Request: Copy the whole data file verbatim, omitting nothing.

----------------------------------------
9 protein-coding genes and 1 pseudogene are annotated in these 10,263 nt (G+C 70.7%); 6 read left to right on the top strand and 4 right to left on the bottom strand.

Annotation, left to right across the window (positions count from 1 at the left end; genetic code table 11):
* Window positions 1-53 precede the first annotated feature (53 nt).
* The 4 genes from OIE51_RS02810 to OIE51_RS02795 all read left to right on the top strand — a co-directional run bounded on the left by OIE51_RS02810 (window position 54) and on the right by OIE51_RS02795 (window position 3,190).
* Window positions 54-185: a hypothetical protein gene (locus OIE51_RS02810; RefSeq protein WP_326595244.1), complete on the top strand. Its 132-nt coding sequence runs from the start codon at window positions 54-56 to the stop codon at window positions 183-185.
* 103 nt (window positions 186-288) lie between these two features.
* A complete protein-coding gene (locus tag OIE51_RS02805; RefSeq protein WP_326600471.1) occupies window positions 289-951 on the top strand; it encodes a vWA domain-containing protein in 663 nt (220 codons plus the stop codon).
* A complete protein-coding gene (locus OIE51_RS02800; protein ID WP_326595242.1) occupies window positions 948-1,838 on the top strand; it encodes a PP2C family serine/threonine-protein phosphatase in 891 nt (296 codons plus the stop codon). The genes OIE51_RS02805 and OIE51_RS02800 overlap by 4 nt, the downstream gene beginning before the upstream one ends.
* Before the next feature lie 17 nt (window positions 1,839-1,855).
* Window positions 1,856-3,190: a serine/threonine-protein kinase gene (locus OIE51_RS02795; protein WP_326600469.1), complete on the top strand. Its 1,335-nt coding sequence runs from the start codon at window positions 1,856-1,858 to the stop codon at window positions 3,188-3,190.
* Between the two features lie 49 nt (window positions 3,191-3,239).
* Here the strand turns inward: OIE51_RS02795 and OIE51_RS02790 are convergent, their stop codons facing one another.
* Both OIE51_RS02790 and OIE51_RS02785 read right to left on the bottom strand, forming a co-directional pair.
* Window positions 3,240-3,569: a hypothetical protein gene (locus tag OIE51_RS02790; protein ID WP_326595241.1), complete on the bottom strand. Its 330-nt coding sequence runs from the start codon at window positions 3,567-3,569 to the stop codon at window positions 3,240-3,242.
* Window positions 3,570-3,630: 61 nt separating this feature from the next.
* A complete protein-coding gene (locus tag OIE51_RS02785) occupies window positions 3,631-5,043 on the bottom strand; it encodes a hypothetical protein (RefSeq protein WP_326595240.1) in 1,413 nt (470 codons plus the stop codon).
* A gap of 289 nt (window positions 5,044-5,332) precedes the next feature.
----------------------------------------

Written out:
9 protein-coding genes and 1 pseudogene are annotated in these 10,263 nt (G+C 70.7%); 6 read left to right on the top strand and 4 right to left on the bottom strand.

Annotation, left to right across the window (positions count from 1 at the left end; genetic code table 11):
* Window positions 1-53 precede the first annotated feature (53 nt).
* The 4 genes from OIE51_RS02810 to OIE51_RS02795 all read left to right on the top strand — a co-directional run bounded on the left by OIE51_RS02810 (window position 54) and on the right by OIE51_RS02795 (window position 3,190).
* Window positions 54-185: a hypothetical protein gene (locus OIE51_RS02810; RefSeq protein WP_326595244.1), complete on the top strand. Its 132-nt coding sequence runs from the start codon at window positions 54-56 to the stop codon at window positions 183-185.
* 103 nt (window positions 186-288) lie between these two features.
* A complete protein-coding gene (locus tag OIE51_RS02805; RefSeq protein WP_326600471.1) occupies window positions 289-951 on the top strand; it encodes a vWA domain-containing protein in 663 nt (220 codons plus the stop codon).
* A complete protein-coding gene (locus OIE51_RS02800; protein ID WP_326595242.1) occupies window positions 948-1,838 on the top strand; it encodes a PP2C family serine/threonine-protein phosphatase in 891 nt (296 codons plus the stop codon). The genes OIE51_RS02805 and OIE51_RS02800 overlap by 4 nt, the downstream gene beginning before the upstream one ends.
* Before the next feature lie 17 nt (window positions 1,839-1,855).
* Window positions 1,856-3,190: a serine/threonine-protein kinase gene (locus OIE51_RS02795; protein WP_326600469.1), complete on the top strand. Its 1,335-nt coding sequence runs from the start codon at window positions 1,856-1,858 to the stop codon at window positions 3,188-3,190.
* Between the two features lie 49 nt (window positions 3,191-3,239).
* Here the strand turns inward: OIE51_RS02795 and OIE51_RS02790 are convergent, their stop codons facing one another.
* Both OIE51_RS02790 and OIE51_RS02785 read right to left on the bottom strand, forming a co-directional pair.
* Window positions 3,240-3,569: a hypothetical protein gene (locus tag OIE51_RS02790; protein ID WP_326595241.1), complete on the bottom strand. Its 330-nt coding sequence runs from the start codon at window positions 3,567-3,569 to the stop codon at window positions 3,240-3,242.
* Window positions 3,570-3,630: 61 nt separating this feature from the next.
* A complete protein-coding gene (locus tag OIE51_RS02785) occupies window positions 3,631-5,043 on the bottom strand; it encodes a hypothetical protein (RefSeq protein WP_326595240.1) in 1,413 nt (470 codons plus the stop codon).
* A gap of 289 nt (window positions 5,044-5,332) precedes the next feature.